So word on the street (and by street, of course, we mean Google news feeds) is that, after much speculation, Laura Bush has finally sold her memoirs to the highest bidder, Scribner. If the publishing house has indeed won what was purported to be a fairly spirited competition for the rights to the soon-to-be-former First Lady’s story, what will we get from it? Trenchant, blow-these-doors-wide-open analysis of her husband’s dramatic and heavily divisive eight years in office? Or a breezy, let’s-just-keep-those-doors-nice-and-closed tour of White House place settings, Easter-egg hunts on the Great Lawn, and evening strolls with First Pooch Barney?
One could argue that her story has already been told via Curtis Sittenfeld’s recent bestseller, American Wife (though one would also need to attribute super-duper powers of omniscence to Sittenfeld, who has never met Laura). One could also argue that the First Lady, determinedly private and almost unilaterally uninvolved in the day-to-day policy-making of her husband’s administration, neither needs nor wants to produce the kind of memoir that a former FW like, say, Hilary Clinton — who got a cool $8 million for her post-White House memoirs — did: a doorstop-weight work of score settling, you-are-there politicking, and other tales from the near-center of the Oval Office storm. On the third hand (because I have three arms, naturally), Laura is a lifelong reader, passionate about both literature and literacy, so she’s quite possibly in a better natural position to pen her own story with the sort of eloquence and insight that G.W., alas, has never been known for.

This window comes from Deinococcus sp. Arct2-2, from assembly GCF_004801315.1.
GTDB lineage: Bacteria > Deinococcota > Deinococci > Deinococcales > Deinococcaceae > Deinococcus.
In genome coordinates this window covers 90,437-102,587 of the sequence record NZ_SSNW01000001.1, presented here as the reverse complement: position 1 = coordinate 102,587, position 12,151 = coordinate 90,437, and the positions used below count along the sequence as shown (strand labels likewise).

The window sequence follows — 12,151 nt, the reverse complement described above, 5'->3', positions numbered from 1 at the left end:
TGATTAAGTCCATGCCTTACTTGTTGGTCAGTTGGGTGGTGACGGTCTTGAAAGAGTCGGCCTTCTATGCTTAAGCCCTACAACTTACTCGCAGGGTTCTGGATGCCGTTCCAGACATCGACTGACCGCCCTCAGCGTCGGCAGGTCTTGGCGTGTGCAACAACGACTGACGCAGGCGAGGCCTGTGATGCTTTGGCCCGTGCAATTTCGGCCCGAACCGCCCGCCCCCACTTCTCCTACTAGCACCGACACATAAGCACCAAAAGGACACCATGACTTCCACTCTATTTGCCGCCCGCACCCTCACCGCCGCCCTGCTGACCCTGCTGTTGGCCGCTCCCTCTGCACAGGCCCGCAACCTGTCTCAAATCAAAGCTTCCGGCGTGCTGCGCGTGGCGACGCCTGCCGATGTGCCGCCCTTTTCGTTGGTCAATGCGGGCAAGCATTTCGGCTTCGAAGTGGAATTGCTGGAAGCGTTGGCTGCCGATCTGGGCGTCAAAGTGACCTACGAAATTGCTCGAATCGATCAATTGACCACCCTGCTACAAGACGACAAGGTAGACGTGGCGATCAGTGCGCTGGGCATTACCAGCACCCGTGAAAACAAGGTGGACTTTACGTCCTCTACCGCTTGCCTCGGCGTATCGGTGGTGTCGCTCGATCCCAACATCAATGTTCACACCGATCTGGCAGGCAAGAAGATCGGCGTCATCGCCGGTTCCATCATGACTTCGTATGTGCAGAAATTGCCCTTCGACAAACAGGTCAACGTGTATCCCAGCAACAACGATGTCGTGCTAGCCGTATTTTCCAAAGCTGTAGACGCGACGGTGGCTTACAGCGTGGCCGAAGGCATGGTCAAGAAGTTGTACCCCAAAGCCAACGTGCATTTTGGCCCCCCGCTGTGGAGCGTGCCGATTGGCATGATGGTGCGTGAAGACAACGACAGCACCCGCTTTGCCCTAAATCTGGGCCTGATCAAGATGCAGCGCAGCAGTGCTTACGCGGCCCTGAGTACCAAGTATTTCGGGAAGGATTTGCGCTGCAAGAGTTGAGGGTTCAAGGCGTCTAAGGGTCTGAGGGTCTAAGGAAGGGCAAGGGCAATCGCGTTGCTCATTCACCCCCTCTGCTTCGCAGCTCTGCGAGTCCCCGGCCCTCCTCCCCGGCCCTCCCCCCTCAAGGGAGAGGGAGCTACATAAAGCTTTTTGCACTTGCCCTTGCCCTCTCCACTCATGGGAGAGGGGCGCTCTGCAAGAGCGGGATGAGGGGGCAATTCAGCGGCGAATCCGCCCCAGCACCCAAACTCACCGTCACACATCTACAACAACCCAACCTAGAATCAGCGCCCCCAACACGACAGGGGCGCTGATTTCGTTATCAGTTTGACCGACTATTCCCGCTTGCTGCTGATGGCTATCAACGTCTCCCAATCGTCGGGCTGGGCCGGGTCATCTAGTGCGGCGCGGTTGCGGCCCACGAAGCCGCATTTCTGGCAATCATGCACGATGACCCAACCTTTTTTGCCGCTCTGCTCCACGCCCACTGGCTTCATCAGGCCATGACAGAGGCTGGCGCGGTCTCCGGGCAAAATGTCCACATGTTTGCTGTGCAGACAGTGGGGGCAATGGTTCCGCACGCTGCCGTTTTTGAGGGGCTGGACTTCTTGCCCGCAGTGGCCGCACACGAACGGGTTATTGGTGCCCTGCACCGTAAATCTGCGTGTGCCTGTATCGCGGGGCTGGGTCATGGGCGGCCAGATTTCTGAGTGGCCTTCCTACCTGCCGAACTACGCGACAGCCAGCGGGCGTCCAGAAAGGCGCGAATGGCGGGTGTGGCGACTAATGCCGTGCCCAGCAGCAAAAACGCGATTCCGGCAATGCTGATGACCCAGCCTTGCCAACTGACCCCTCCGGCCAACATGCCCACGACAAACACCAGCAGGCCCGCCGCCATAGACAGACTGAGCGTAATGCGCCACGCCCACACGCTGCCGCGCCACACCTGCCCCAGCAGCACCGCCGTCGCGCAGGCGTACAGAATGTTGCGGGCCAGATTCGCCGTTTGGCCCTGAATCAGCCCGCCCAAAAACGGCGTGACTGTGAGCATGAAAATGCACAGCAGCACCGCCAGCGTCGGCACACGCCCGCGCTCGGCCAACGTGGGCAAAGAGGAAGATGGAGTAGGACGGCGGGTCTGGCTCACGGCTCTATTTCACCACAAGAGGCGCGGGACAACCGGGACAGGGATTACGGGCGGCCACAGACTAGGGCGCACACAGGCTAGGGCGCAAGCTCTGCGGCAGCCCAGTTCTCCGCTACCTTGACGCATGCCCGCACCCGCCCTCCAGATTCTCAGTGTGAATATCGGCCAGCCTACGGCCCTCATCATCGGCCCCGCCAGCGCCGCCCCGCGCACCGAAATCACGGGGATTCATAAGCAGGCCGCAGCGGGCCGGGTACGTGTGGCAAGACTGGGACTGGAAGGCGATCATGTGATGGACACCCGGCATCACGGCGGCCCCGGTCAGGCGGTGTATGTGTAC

What’s your take, readers? Do you long to know more about this mysterious woman with the Mona Lisa smile and the Dorothy Hamill haircut? Or would you rather eat this book than read it?
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